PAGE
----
One might argue that these changes are simply the fundamentals for an international organization equipped to survive in today's competitive climate. Perhaps so, but in at least one respect, the FIM has leapt ahead of its counterparts. The FIM has embraced a "green" agenda for the world motorcycle sport, and has taken a leadership role in seeking ways for hydrocarbon-fueled sports -- including boats, cars, and aircraft -- to become sustainable. This is a brave vision that will position the FIM well for success in tomorrow's world. Of course, we cannot credit Guy Maitre alone for the FIM's progress, change, and solvency, but there is no doubt that he is the one constant at the heart of an evolving organization. And he did it all so quietly as the consummate diplomat, always letting various presidents and committee chairmen take the credit and pose for the photo op.
At the turn of the year, Mr. Stephane Desprez will fill the vacancy left by Mr. Maitre. He is a young man with excellent credentials. Born in Nancy, France in 1966, he holds an MS in Engineering from ENSAM Paris and an MBA in Strategy and Finance from Purdue University. He has worked in the United States, and since 1999 has worked in France in sports management for Rugby at both national and international levels. In 2004, he became Secretary General for the International Aeronautic Federation, which should give him rare and relevant experience.
At this juncture, one might utter a cliché about how Mr. Desprez will have big shoes to fill. Perhaps so, but the difference with Guy Maitre has been not just the size of his footprint, but that he walked so quietly, ever interested in the results rather than the credit. He has served motorcycling well by bringing and administering beneficial change within the FIM, and I hope he will find great rewards in his retirement.
For more information about the FIM, click here. To see an interview with Guy Maitre about the FIM's green policy, click here.
Did you realize you can get a Bultaco VISA card. Click here.
And while we are on the subject of Bultacos, here's a team (right) that is still going strong. Click here.
There's a new book about Evel Knievel, to read a review, click here.
David Lloyd is organizing the Race of the Century for the upcoming Barber Vintage Festival at the Barber Vintage Motorsports Museum near Birmingham, Alabama October 7 through 9. The race, open only to motorcycles 100 years old or older, is one of the most popular fixtures of the event. So, if you have a centurion and want to know more, e-mail Lloyd at email@example.com or firstname.lastname@example.org. For more information about the Festival, click here.
Recently we reported on the restoration of Jack Silverman's 1955 125cc GP Ducati (see Motohistory News & Views 3/31/2011). For more photos and detailed notes, click here.
A hell of a video of Rocky Robinson's world speed record run: click here.
You don't have to won a Yankee to attend the Yankee Reunion August 27 and 28. Just go there, and maybe you can buy one. Click here.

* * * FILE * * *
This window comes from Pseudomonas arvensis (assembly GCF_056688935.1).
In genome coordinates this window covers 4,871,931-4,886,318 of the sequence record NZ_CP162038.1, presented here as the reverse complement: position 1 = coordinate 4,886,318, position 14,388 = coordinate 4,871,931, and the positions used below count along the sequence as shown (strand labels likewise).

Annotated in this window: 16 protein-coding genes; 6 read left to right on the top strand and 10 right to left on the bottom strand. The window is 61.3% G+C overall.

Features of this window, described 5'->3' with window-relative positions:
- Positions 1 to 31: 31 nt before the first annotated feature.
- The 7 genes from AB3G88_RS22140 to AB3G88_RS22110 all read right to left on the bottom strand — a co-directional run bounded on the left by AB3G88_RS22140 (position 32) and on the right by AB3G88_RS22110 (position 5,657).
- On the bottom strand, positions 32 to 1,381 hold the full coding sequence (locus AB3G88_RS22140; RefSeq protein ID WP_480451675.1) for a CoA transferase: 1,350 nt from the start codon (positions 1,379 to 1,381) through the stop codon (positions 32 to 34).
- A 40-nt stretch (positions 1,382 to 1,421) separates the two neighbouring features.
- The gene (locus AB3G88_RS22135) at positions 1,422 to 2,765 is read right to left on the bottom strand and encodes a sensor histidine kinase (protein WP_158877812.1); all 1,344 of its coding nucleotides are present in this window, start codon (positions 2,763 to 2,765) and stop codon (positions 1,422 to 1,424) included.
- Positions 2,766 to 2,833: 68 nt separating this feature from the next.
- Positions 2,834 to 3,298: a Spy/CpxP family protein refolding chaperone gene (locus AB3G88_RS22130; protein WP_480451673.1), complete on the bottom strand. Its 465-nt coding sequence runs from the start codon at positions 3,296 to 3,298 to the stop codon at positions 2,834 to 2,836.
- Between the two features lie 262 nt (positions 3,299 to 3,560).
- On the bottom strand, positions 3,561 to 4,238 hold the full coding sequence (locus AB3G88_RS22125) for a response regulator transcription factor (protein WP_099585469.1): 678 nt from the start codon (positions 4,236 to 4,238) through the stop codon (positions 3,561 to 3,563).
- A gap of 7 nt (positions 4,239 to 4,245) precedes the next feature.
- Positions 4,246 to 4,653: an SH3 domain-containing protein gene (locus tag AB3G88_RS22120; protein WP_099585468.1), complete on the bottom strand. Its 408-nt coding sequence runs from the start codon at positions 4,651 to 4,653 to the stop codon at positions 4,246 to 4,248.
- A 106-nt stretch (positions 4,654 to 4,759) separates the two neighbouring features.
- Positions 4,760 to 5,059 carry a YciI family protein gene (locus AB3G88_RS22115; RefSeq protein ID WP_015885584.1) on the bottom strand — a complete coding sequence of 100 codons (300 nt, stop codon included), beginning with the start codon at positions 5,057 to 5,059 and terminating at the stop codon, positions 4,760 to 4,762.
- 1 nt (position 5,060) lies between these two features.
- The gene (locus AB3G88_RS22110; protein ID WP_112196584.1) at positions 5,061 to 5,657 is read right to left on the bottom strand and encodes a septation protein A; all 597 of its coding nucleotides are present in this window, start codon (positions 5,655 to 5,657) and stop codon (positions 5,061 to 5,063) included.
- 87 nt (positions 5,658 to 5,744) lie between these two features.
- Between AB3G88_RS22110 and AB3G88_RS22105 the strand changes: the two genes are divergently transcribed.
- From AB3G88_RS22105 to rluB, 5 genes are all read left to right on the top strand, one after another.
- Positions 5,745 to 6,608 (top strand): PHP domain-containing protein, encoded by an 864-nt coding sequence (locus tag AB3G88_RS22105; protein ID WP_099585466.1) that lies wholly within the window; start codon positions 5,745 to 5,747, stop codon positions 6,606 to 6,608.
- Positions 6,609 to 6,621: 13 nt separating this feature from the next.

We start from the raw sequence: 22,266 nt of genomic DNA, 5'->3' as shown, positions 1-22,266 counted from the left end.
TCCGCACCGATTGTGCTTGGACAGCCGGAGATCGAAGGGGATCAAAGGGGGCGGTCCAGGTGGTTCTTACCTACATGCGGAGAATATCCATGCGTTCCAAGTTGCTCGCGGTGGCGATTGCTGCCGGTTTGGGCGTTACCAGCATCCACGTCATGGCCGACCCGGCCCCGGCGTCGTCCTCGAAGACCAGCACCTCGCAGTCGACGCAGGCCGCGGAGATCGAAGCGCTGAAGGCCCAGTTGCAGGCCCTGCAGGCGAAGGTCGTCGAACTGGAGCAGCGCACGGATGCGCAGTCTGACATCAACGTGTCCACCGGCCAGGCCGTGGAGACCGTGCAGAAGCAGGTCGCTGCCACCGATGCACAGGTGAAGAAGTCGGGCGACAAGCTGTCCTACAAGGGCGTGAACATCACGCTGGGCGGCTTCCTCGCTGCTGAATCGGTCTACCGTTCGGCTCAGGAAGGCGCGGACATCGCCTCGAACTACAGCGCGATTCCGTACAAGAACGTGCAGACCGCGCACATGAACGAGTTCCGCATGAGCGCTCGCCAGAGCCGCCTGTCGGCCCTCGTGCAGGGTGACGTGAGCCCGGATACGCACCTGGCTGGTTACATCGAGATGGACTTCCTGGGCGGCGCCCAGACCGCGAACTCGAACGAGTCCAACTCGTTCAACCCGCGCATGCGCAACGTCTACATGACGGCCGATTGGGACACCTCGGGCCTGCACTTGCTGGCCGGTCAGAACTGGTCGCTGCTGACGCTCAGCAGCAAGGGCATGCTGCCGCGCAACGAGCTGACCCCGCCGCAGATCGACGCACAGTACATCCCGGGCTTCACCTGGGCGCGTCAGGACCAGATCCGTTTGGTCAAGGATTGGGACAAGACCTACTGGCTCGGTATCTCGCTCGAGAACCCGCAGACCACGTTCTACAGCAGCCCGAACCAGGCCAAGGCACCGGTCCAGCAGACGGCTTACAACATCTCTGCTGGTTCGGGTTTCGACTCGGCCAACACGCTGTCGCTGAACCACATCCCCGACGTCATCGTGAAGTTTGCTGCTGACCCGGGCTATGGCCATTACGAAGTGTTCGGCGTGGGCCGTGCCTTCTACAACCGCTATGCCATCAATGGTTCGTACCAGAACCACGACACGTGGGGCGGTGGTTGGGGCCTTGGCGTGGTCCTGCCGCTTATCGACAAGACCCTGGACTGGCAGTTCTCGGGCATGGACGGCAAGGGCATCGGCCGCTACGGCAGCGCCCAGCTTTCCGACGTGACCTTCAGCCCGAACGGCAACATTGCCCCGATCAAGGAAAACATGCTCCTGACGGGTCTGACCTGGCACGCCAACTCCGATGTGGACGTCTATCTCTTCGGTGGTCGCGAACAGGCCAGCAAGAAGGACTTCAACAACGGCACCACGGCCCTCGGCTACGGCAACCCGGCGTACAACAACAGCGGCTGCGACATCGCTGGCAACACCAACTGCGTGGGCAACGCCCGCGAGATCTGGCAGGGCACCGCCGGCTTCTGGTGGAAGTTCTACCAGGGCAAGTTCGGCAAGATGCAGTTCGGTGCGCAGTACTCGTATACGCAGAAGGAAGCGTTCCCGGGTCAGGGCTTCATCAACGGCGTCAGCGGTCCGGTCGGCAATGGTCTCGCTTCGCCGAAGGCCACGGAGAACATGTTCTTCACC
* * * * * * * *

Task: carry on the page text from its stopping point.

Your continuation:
Earlier we reported on Peter Gagan's plan to celebrate the centenary of Indian's 1911 victory at the Isle of Man with his IOM Indian replica, with Dave Roper twisting the grip (see Motohistory News & Views 12/26/2010). It turned out to be a difficult week, then Dave came home and blew up his 1946 Guzzi Dondolino. To read about it on Dave's blog, click here.
Shell Thuett (left), one of the great American tuners of the 20th century, died July 8 at the age of 98. To read his official Motorcycle Hall of Fame bio, click here. To read more about Thuett, click here.
For you Ducatistas, the 11th Annual DESMO Bar-B-Que will be held at Hamptonburgh, New York, August 14. For more information, click here.
The Fast From the Past Vintage and Classic Motorcycle Show will be held September 24 and 25 in Plainfield Village, New Hampshire. For more information, e-mail Brian Keating at email@example.com.
There are a slew of great classic brands to be auctioned off at Pebble Beach August 18 and 19. For more information, go to the Bonhams web site. Click here.
Did you know there is a Motorsports Memorial web site? Click here.
Cycle World has done a lovely video of old-style scrambling aboard a new Triumph. Click here.
For a video of what's happening at the Motorcycle Hall of Fame Museum, click here.
Read about legendary Harley-Davidson racing chief Dick O'Brien at Cycle News Online. Click here.
The Sunshine Chapter of the Antique Motorcycle Club of America has launched a new web site. Click here.
We reported earlier that Mecum, one of the largest prestige automobile auctioneers in the United States had jumped into motorcycles. Check our their stunning inventory for the upcoming Monterey auction, August 18 through 20. Click here.
David Uhl's new Sturgis commemorative painting (right) has been unveiled. To read about it on the Cyril Huze Blog, click here.
To read an exciting story about the board track racing class at the Wauseon AMCA meet on Matt Walksler's blog, click here.
Some very nice stuff lately on Bike EXIF. Click here and here and here.
Outstanding German two-strokes
we shouldn't forget:
Part Two, the 1920s
By Ralf Kruger
Editor's Note: To read Part One of this series, covering the years 1860 through 1908, go to Motohistory News & Views 6/20/2011.